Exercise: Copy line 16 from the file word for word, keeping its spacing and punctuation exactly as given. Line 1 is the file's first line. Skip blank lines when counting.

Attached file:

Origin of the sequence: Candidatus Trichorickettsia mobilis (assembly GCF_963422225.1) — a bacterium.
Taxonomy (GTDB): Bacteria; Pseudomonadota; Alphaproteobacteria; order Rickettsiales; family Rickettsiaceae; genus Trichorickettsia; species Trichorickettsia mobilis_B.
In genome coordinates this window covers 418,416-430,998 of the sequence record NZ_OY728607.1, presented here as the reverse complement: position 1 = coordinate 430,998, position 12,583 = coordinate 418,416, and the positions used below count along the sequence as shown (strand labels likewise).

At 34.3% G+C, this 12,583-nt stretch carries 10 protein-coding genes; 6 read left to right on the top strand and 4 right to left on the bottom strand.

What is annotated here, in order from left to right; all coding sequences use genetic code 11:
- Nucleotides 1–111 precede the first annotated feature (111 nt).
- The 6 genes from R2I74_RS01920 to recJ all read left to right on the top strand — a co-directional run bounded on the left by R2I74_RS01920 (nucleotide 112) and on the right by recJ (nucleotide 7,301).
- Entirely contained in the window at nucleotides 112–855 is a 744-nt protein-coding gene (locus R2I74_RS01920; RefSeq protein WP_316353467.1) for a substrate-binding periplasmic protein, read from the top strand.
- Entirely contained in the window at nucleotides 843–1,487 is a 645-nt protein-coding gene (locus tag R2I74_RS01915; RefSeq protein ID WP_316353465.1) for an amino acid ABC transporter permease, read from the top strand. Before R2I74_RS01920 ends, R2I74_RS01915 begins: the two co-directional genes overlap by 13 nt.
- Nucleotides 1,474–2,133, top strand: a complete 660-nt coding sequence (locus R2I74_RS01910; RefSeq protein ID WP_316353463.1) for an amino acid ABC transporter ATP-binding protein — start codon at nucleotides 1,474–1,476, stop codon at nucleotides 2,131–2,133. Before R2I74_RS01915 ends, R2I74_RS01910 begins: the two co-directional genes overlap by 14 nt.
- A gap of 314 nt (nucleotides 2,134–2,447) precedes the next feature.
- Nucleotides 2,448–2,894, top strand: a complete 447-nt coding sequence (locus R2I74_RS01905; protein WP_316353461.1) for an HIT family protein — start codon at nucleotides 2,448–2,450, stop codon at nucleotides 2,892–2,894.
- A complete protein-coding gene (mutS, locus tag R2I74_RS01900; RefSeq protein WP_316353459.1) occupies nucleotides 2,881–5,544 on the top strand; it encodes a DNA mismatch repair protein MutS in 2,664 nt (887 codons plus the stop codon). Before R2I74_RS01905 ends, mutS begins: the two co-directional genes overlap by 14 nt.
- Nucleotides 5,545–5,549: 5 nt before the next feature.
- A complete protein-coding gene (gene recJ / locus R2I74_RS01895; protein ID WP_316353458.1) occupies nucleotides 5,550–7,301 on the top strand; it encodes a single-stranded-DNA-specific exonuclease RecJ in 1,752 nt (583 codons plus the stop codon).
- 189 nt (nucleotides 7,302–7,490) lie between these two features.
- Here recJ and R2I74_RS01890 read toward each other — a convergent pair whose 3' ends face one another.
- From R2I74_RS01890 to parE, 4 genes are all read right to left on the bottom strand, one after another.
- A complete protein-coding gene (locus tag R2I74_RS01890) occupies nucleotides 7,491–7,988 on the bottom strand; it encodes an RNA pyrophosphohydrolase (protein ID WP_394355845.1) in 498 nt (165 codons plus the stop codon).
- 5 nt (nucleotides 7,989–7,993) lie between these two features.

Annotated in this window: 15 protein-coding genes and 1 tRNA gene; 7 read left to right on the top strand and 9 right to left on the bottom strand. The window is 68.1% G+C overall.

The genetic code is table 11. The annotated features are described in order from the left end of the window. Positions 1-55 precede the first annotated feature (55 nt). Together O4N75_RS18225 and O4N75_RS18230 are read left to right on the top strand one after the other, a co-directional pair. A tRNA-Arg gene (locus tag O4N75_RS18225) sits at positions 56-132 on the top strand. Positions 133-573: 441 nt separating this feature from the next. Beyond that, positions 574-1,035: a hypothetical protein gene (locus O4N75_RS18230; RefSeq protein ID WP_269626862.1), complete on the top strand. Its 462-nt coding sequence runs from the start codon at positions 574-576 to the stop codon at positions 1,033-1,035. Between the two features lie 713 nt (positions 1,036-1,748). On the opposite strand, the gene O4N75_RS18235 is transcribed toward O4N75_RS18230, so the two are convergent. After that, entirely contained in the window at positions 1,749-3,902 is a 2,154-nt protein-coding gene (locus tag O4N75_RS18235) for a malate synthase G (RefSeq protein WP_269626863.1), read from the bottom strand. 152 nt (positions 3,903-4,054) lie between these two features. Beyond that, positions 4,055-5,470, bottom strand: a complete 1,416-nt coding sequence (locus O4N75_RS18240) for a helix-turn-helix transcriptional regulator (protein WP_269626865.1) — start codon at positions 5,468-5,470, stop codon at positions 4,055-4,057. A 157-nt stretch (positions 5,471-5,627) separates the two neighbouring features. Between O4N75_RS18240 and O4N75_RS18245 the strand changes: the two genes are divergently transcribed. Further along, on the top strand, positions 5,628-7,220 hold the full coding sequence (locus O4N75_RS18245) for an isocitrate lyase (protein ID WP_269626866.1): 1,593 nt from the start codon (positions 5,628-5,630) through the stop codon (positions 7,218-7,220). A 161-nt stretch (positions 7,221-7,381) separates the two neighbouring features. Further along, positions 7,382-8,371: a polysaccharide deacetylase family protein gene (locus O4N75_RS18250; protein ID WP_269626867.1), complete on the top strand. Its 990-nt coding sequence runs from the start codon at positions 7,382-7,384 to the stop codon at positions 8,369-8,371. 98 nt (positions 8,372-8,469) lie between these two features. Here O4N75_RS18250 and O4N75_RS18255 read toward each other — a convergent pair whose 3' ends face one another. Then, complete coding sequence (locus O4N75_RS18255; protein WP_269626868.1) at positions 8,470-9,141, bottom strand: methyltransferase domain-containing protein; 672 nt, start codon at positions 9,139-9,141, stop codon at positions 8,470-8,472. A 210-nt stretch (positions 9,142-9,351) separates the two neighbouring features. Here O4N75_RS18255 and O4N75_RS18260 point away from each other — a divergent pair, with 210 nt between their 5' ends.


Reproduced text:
- 189 nt (nucleotides 7,302–7,490) lie between these two features.